Tuesday, 4th September 2012
Food crises doomed to repeat until leaders find courage to fix problems
From Headline Analysis:
Oxfam teams around the world say that developing countries are bracing themselves for the worst effects of rising corn, soy and wheat prices on their poorest people. One of the worst hot-spots is Yemen which is heavily dependent on food imports, including for 90% of its wheat, and where 10m people are hungry today and some 267,000 children at risk of death from malnourishment because people can’t afford what food there is. Families are exhausting their options to cope, including instances of marrying off young daughters in order to have one less mouth to feed.
The world’s is already witnessing a record number of food-related emergencies. The UN estimates that some $7.83bn is needed to respond to food-related crises in the Sahel region of West Africa, Sudan, South Sudan, Somalia, the Democratic Republic of Congo, Afghanistan, Kenya, Zimbabwe and Yemen, but to date only $3.73 billion has been pledged by donors, representing a shortfall of $4.1bn. With the international response slowed by the global economic crisis, rising global food prices could pile more pressure on an overstretched humanitarian system.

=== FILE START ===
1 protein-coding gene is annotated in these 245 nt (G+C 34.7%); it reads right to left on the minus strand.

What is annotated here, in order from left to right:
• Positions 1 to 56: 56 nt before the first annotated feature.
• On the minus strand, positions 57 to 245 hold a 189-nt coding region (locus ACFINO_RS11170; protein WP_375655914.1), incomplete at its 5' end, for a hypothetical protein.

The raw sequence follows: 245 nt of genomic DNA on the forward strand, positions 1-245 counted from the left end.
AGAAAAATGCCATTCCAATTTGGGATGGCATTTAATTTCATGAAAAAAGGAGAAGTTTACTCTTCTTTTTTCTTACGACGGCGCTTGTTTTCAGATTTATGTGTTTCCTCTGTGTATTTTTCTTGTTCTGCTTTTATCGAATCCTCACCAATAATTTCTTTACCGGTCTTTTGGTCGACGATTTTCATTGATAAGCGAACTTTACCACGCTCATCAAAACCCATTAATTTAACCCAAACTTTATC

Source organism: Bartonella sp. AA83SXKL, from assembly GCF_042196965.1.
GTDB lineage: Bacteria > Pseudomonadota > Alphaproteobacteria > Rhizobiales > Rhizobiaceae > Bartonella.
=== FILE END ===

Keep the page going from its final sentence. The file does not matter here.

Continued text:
Other fragile populations around the world, living on or near the poverty line, will be dragged under by price spikes and volatility. Nearly a billion people are already too poor to feed themselves, so any long- term food spike is guaranteed to trap millions more who are now just “getting by”. Worrying too is the continuing drop in global corn stocks that are now at their lowest levels for six years.
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By Adrian Janes
Having begun his career in academic libraries, Adrian Janes is currently an Information Services Librarian with the London Borough of Havering.
In this role, he has particular responsibility for information from both the UK Government and the European Union. He wrote a detailed report on sources for the latter which was published by Free Pint Ltd. in 2007. He is also involved in training and publicising online reference resources and is a regular contributor to DocuTicker.
Adrian can be reached at firstname.lastname@example.org
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